Mediation and conciliation both make use of a facilitator to help with the process of resolving a dispute and building positive relationships between the parties. The aim is to find a solution to the dispute in a peaceful manner. Both processes are non-judicial and are the disputes, therefore, solved out of court. Both follow a process where the parties do not compete against each other but work together to find a solution. They are both voluntary alternatives to adjudicate legal disputes.

Differences between Mediation and Conciliation:

As can be seen above mediation and conciliation are similar in many aspects, and it is understandable that they are used synonymously. Yet they must be distinguished. So what are the main differences between the two Alternative Dispute Resolutions?

  1. In mediation, the facilitator should be impartial and objective to the parties’ dispute, while with conciliation the facilitator plays a more active role.
  2. In mediation, the parties are encouraged to find a solution, with the facilitator only acting as a guide. While with conciliation the facilitator has the responsibility to identify the objectives of the parties and actively help find a solution.
  3. Within mediation, the facilitator does not give any judgement. With conciliation, the facilitator also plays the role of evaluator and intervener that base the solution on what is deemed the most beneficial solution according to the facilitator.
  4. It is not necessary to find a resolution when it comes to mediation, but the aim is an agreement. With conciliation, a resolution is a necessary outcome and is executable as a decree of the civil court.
  5. Mediation is governed by the Code of Civil Procedure Act, 1908. Conciliation is governed by the Arbitration and Conciliation Act, 1996.
  6. Confidentiality plays an important part in both processes, however, they are enforced differently. Within mediation confidentiality is based on trust, and is it advised for all parties to sign a Confidentiality Clause for extra measure. Confidentiality in conciliation is determined by the law.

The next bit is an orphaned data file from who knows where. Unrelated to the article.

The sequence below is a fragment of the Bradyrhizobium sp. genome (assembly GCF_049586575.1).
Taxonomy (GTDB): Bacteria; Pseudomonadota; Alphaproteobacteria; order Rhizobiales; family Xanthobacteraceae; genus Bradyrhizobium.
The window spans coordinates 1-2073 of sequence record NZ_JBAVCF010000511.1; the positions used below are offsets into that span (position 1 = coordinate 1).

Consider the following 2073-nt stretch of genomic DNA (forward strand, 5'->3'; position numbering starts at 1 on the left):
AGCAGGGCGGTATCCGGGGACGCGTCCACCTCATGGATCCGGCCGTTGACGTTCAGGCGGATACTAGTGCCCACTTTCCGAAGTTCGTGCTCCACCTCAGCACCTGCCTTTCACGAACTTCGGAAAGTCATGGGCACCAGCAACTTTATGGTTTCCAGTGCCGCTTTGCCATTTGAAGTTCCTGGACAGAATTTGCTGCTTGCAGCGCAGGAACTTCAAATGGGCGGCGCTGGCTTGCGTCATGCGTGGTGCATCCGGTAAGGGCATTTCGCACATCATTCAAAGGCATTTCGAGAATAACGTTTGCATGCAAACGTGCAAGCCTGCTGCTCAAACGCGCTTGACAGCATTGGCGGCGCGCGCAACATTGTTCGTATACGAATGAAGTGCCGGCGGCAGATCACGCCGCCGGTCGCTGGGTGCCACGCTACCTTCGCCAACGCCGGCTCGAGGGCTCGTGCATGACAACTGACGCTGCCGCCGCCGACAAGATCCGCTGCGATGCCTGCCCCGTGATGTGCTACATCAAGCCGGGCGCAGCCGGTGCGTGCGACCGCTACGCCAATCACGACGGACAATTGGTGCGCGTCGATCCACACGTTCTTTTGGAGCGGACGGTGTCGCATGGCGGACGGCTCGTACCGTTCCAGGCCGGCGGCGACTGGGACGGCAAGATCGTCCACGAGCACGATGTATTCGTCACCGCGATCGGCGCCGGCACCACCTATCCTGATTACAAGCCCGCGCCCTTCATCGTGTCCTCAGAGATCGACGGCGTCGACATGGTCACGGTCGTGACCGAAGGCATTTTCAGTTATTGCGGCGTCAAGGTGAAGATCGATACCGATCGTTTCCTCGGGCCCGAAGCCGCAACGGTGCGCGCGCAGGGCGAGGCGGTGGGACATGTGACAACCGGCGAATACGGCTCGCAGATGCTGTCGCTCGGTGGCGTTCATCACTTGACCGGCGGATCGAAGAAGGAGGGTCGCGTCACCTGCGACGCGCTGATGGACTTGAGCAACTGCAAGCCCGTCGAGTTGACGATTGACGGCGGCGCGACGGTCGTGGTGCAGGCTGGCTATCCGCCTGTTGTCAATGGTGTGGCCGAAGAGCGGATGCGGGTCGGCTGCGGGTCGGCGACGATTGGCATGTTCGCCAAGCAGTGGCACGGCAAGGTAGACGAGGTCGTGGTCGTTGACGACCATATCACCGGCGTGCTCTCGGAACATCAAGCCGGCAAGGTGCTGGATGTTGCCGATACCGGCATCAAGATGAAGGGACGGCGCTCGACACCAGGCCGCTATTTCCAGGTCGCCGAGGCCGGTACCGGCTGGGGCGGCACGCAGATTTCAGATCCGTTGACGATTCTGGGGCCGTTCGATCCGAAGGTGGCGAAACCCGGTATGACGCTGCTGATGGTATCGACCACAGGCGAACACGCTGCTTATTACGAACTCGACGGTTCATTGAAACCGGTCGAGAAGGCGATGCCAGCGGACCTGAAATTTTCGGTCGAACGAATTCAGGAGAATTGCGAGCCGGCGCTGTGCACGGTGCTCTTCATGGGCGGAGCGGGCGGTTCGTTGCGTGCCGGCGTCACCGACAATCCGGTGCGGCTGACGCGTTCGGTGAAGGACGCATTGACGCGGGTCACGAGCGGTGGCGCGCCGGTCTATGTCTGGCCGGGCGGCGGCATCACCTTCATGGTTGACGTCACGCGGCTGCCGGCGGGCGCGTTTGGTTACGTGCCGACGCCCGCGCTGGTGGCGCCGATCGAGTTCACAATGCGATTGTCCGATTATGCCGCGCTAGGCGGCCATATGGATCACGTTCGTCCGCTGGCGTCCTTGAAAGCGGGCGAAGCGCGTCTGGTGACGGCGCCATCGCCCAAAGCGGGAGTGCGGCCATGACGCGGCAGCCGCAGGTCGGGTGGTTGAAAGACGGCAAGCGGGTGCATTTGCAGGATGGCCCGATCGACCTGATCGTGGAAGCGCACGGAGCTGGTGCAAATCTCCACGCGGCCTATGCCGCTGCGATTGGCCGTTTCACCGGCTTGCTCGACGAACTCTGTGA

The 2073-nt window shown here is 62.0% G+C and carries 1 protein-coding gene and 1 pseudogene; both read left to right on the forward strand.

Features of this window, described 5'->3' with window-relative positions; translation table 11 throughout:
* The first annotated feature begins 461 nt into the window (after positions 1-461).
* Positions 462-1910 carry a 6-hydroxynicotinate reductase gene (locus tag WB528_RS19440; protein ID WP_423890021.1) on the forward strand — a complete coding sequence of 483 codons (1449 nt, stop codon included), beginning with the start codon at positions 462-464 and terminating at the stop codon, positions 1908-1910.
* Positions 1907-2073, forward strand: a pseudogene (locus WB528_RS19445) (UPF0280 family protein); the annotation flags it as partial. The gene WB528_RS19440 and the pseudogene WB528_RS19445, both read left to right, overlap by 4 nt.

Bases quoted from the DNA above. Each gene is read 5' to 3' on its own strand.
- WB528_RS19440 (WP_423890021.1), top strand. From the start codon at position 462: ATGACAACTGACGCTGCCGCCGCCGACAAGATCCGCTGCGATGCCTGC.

7. Mediation intervenes when a substantial conflict or dispute have arisen that needs professional intervention. Conciliation is used preventively and aims to stop a dispute to developing into something substantial.

Mediation Vs Conciliation: (Table)

Mediation VERSUS Conciliation

 

Summary of Mediation Vs Conciliation:

It can be completely understood why the two processes are often seen as the same. However the main difference in practice lies in the method of facilitation, and the active or impartial role played by the facilitator. The two methods should however not be confused, as they do indeed serve different purposes, and as can be seen, a failed conciliation can lead to a mediation. A successful conciliation can avoid mediation or any other dispute resolutions altogether.

As ADR’s these methods save time, money, and have the added benefit of finding creative solutions that promote the development of healthy business relationships in the future. The aim must always be to find a solution to the dispute. However, the context of the dispute will determine which method will be more suitable.

 


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References :


[0]"Compare and contrast the following forms of dispute avoidance." LawTeacher.net. 11 2013. All Answers Ltd. 04 2018 .

[1]Moore, Christopher W. The Mediation Process: Practical Strategies for Resolving Conflict. San Francisco: Jossey-Bass, 2014.

[2]Sgubini, Alessandra, Mara Prieditis and Andrea Marigh. “Arbitration, Mediation and Conciliation: differences and similarities from an International and Italian business perspective.” Bridge Mediation (2004).

[3]Image credit: http://www.creative-commons-images.com/handwriting/images/mediation.jpg

[4]Image credit: https://cdn.pixabay.com/photo/2017/05/06/05/34/burma-2288964_960_720.jpg